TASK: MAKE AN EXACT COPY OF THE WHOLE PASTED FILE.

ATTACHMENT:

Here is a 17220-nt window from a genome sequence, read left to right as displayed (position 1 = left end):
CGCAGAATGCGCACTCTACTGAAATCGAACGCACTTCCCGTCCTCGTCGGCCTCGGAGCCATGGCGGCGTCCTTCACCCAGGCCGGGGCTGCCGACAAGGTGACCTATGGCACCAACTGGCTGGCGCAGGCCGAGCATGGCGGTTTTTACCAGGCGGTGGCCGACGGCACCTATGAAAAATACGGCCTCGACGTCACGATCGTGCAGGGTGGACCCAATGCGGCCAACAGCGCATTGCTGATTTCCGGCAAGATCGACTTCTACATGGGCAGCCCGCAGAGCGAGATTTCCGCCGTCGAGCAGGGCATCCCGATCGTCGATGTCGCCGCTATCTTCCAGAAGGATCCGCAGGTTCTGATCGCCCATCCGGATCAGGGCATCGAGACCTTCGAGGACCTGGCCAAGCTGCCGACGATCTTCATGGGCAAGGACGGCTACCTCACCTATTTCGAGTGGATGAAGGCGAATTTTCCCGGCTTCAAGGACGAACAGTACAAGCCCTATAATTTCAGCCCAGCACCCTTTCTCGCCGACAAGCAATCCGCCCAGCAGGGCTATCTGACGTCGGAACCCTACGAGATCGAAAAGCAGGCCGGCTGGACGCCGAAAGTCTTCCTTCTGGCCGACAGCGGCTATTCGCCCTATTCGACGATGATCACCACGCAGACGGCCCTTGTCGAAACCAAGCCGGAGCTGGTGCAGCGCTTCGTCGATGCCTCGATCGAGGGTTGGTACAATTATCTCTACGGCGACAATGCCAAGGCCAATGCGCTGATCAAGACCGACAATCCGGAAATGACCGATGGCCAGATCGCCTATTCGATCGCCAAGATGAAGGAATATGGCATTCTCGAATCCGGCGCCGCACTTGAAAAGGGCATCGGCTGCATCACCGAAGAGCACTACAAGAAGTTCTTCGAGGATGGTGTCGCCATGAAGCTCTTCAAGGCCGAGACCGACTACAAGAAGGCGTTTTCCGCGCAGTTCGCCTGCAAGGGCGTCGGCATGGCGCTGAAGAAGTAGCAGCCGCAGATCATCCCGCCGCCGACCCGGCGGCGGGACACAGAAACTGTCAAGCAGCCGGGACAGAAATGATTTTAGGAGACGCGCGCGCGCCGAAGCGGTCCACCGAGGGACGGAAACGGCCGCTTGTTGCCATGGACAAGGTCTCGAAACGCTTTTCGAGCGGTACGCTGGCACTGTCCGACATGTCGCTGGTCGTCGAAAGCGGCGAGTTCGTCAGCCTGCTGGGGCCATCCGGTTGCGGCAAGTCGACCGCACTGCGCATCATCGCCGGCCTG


Here is a 17220-nt window from a genome sequence, read left to right as displayed (position 1 = left end):
CGCAGAATGCGCACTCTACTGAAATCGAACGCACTTCCCGTCCTCGTCGGCCTCGGAGCCATGGCGGCGTCCTTCACCCAGGCCGGGGCTGCCGACAAGGTGACCTATGGCACCAACTGGCTGGCGCAGGCCGAGCATGGCGGTTTTTACCAGGCGGTGGCCGACGGCACCTATGAAAAATACGGCCTCGACGTCACGATCGTGCAGGGTGGACCCAATGCGGCCAACAGCGCATTGCTGATTTCCGGCAAGATCGACTTCTACATGGGCAGCCCGCAGAGCGAGATTTCCGCCGTCGAGCAGGGCATCCCGATCGTCGATGTCGCCGCTATCTTCCAGAAGGATCCGCAGGTTCTGATCGCCCATCCGGATCAGGGCATCGAGACCTTCGAGGACCTGGCCAAGCTGCCGACGATCTTCATGGGCAAGGACGGCTACCTCACCTATTTCGAGTGGATGAAGGCGAATTTTCCCGGCTTCAAGGACGAACAGTACAAGCCCTATAATTTCAGCCCAGCACCCTTTCTCGCCGACAAGCAATCCGCCCAGCAGGGCTATCTGACGTCGGAACCCTACGAGATCGAAAAGCAGGCCGGCTGGACGCCGAAAGTCTTCCTTCTGGCCGACAGCGGCTATTCGCCCTATTCGACGATGATCACCACGCAGACGGCCCTTGTCGAAACCAAGCCGGAGCTGGTGCAGCGCTTCGTCGATGCCTCGATCGAGGGTTGGTACAATTATCTCTACGGCGACAATGCCAAGGCCAATGCGCTGATCAAGACCGACAATCCGGAAATGACCGATGGCCAGATCGCCTATTCGATCGCCAAGATGAAGGAATATGGCATTCTCGAATCCGGCGCCGCACTTGAAAAGGGCATCGGCTGCATCACCGAAGAGCACTACAAGAAGTTCTTCGAGGATGGTGTCGCCATGAAGCTCTTCAAGGCCGAGACCGACTACAAGAAGGCGTTTTCCGCGCAGTTCGCCTGCAAGGGCGTCGGCATGGCGCTGAAGAAGTAGCAGCCGCAGATCATCCCGCCGCCGACCCGGCGGCGGGACACAGAAACTGTCAAGCAGCCGGGACAGAAATGATTTTAGGAGACGCGCGCGCGCCGAAGCGGTCCACCGAGGGACGGAAACGGCCGCTTGTTGCCATGGACAAGGTCTCGAAACGCTTTTCGAGCGGTACGCTGGCACTGTCCGACATGTCGCTGGTCGTCGAAAGCGGCGAGTTCGTCAGCCTGCTGGGGCCATCCGGTTGCGGCAAGTCGACCGCACTGCGCATCATCGCCGGCCTG